A real strategy for victory in Iraq...

I have thought long and hard about the best options available to the coalition forces as they attempt to combat a seemingly unrelenting terrorist insurgency, which has fomented sectarian strife and successfully (though ironically) won the "hearts and minds" of American voters, as evidenced by the results of the recent midterm elections and daily public opinion polls. My opinion of the US-led effort to date is more favorable than most, but it is hard not to notice the opportunistic undertones in many of the recent converts to the anti-war bandwagon. Unfortunately, because of unforeseeable consequences of US post-war policy, the situation has become impossible to rationalize through the media and the Administration is likely to face growing opposition unless it can take radical and innovative steps toward achieving a viable long-term solution to the violence that has ravaged Iraq. At the same time, it is essential for and change in military strategy to take on the increasingly bold regime in Iran, which has decided to defy international consensus and press forward with its nuclear program, not to mention the constant infiltration of suicide bombers and arms the country has been supplying the Iraq insurgency.

The most important goal of the the coalition should be to figure out how the fledgling Iraqi military could most effectively take over control in major urban areas. I have concluded that the most practical and potentially effective option would be a two phase redeployment of forces. First, the Iraqi police forces should be tasked with rounding up every single male Iraqi over the age of 16 in the areas of Iraq that have seen the most terrorist activity, and then they should release them slowly after each has been given a thorough background check. A story I have recently read in Forbes suggests that this is exactly the type of strategy that the coalition is now considering. The second phase of my strategy would have the US forces still in the Baghdad area pull out completely, along with all other coalition forces, and set up new bases along the border with Iran and Syria, where most of the terrorists are infiltrating the country.

There are several potential political and military victories that could be achieved by employing such a strategy. First, if the Democrats hold true to their previous political tactics, they will predictably oppose such a radical change in tactics, likely invoking Iraqi civil rights in a pathetic attempt to stand against Bush at all costs. I doubt very much that such an argument would carry much favor with the American people, so by taking this seemingly radical step, Bush could reshape the debate here at home and put his party back in the position of being the most trusted on the issue of combating terrorism.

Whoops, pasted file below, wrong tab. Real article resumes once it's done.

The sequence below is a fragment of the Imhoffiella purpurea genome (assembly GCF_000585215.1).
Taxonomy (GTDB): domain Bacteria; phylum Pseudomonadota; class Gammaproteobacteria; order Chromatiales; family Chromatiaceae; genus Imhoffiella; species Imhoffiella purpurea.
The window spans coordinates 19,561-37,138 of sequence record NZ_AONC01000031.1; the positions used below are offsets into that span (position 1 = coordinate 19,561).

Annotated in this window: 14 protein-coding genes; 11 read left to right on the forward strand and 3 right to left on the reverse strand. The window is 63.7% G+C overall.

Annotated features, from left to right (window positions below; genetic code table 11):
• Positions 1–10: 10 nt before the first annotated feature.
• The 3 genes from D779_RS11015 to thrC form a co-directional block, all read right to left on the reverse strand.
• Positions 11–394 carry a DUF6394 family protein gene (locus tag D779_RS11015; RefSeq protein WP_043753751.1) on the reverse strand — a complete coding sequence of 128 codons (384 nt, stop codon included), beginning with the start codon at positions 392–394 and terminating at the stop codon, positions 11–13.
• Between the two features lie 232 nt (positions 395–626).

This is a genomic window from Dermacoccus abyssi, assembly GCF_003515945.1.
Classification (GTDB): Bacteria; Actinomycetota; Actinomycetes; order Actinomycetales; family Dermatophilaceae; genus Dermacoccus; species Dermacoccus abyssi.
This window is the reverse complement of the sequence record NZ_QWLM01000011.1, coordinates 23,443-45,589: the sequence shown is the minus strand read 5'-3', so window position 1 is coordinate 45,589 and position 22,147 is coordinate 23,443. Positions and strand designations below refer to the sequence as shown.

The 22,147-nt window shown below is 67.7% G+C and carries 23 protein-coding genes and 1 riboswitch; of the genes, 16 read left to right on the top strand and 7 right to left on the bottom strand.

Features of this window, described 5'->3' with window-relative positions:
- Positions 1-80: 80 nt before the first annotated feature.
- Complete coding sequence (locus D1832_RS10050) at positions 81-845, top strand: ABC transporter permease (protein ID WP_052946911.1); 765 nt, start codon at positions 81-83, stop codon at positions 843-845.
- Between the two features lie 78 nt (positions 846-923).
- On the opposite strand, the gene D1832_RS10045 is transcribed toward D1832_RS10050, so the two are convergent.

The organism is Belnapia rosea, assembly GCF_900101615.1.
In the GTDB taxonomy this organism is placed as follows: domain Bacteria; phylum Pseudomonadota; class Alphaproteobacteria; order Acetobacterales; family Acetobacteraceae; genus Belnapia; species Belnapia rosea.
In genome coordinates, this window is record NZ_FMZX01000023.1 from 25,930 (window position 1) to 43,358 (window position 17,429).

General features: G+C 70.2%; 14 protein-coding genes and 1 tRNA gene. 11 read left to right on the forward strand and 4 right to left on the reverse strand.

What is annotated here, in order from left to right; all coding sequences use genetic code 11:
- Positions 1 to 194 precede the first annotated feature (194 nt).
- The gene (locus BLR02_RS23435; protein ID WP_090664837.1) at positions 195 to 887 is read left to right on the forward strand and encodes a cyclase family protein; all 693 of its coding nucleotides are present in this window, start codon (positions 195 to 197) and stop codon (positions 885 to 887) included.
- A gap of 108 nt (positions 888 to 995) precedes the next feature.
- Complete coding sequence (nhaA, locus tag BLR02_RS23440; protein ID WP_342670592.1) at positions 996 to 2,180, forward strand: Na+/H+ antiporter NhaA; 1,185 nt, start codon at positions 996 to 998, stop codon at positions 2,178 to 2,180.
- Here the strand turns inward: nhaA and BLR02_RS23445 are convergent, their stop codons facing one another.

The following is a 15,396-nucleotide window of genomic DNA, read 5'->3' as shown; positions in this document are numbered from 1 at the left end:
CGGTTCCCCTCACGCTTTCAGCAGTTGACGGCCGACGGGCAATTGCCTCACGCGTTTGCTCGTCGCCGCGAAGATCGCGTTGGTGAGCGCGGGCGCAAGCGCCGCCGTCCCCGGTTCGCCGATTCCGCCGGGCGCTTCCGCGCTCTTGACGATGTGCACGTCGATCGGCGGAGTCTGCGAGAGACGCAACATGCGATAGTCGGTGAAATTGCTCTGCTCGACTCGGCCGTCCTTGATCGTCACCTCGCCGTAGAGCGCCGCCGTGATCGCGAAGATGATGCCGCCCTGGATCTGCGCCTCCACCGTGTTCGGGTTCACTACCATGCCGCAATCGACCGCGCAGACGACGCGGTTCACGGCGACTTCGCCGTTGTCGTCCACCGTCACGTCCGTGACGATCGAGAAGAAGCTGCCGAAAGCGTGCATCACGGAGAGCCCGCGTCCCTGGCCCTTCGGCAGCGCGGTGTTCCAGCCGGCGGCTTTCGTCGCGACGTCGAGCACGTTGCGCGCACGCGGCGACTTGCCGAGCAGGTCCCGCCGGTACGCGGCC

Another potential benefit is that by realigning the American presence in the war torn country, the president can effectively argue that his policy is focused on reducing the military's presence over the long term. It would be logical to assume that fewer troops would be needed to patrol the Iraq's borders than are currently needed to patrol the streets of Baghdad. Additionally, by increasing the US presence in the northern regions of the country the unspoken message sent to Tehran will be unmistakable. I am not a fan of the so-called McCain Doctrine, or the troop surge which the White House has been floating in the media recently as the centerpiece of their strategy adjustment. Having recently deployed another aircraft carrier to the Gulf, the White House has shown it is serious about putting Iran on notice that it won't put up with its defiant posturing for very much longer.

I don't think that I have all of the answers, but at least I am attempting to come up with an innovative solution to the problems facing our forces in Iraq. I hope the ideas put forth in this article will spur similar thought and critical analysis from those of you who are as interested as I in finding a realistic policy option that will help us win the war against terrorism.

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